When Thomas Jefferson was running for president in 1800, Federalist evangelicals claimed that if the Virginian won the election he and his henchman would try to close their churches and confiscate Bibles from their homes. When Irish Catholics started arriving in the United States in the early 19th century, Lyman Beecher and other evangelicals feared that these newcomers would undermine the Protestant nation they were trying to build. Historian Richard Cawardine writes that such a nativist impulse “hinted at the paranoia.” In 1798, Jedidiah Morse, a Massachusetts evangelical congregationalist, drew national attention by suggesting that a secret organization called the Bavarian Illuminati (an 18th century “deep state”?) was at work to “root out and abolish Christianity, and overturn all civil government.”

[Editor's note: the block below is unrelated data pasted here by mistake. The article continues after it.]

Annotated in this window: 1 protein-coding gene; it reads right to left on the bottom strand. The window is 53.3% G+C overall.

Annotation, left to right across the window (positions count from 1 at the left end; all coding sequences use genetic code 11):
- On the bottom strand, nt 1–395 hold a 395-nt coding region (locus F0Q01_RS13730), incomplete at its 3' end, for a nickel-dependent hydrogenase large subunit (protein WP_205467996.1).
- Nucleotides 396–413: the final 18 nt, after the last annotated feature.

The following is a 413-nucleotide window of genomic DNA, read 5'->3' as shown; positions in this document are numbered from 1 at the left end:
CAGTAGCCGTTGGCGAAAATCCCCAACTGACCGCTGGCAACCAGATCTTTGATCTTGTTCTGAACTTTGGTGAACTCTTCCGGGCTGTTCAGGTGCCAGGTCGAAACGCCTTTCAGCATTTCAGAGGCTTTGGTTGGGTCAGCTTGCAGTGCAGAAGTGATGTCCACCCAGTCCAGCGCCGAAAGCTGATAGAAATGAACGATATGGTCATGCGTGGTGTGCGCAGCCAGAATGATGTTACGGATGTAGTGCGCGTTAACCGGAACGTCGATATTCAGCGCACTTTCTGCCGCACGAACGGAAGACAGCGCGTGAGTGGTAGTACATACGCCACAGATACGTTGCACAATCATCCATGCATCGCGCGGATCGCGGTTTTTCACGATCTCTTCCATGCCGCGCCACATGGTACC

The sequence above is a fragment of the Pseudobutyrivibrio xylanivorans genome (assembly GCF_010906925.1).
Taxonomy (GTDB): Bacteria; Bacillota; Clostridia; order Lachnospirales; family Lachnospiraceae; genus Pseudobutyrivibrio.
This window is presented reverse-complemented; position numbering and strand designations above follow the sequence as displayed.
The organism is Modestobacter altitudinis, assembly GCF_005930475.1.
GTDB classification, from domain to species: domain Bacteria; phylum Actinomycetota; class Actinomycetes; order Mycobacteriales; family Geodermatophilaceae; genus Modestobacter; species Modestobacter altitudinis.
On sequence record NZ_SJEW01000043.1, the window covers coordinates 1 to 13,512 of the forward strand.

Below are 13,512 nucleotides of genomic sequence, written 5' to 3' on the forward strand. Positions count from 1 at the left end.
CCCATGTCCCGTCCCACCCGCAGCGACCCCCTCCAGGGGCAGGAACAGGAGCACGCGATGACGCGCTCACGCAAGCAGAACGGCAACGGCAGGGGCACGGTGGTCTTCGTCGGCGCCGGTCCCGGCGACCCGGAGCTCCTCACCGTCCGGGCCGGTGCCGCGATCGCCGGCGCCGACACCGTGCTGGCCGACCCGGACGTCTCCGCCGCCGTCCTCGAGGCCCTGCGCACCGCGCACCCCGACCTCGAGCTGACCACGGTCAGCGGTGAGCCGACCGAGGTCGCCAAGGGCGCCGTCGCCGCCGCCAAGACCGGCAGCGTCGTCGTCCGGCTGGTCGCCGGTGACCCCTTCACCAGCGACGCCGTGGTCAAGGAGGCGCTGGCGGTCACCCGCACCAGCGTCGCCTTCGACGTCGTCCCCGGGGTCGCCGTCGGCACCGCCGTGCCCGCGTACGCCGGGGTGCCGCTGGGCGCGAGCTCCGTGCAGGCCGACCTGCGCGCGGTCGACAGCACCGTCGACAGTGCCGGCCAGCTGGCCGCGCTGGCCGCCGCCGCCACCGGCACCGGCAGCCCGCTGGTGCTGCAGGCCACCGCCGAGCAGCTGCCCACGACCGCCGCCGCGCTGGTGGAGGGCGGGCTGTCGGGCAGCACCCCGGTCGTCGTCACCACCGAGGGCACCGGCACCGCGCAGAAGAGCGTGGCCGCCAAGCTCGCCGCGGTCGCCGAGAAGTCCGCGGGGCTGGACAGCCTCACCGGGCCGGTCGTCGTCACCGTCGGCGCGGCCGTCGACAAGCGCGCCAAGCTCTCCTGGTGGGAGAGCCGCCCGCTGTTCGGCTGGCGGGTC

As I wrote in Believe Me and in this piece at The Atlantic, one could write a history of evangelicalism in America focused entirely on fear. It would not be a comprehensive history of American evangelicalism, but it would still explain much about the relationship between evangelicals and their understanding of their role in preserving a Christian republic.
Fearmongering has reared its head again in light of the Senate’s advancing of the Respect for Marriage Act and and the recent shooting at a Colorado LGBTQ nightclub. Consider these tweets from Liberty University’s Standing for Freedom Center:
They’re coming for your children:
Here comes the persecution. (Why aren’t they happy about this? Why so angry?):
“Fear not, little flock, for it is your Father’s good pleasure to give you the kingdom.” –Luke 12:32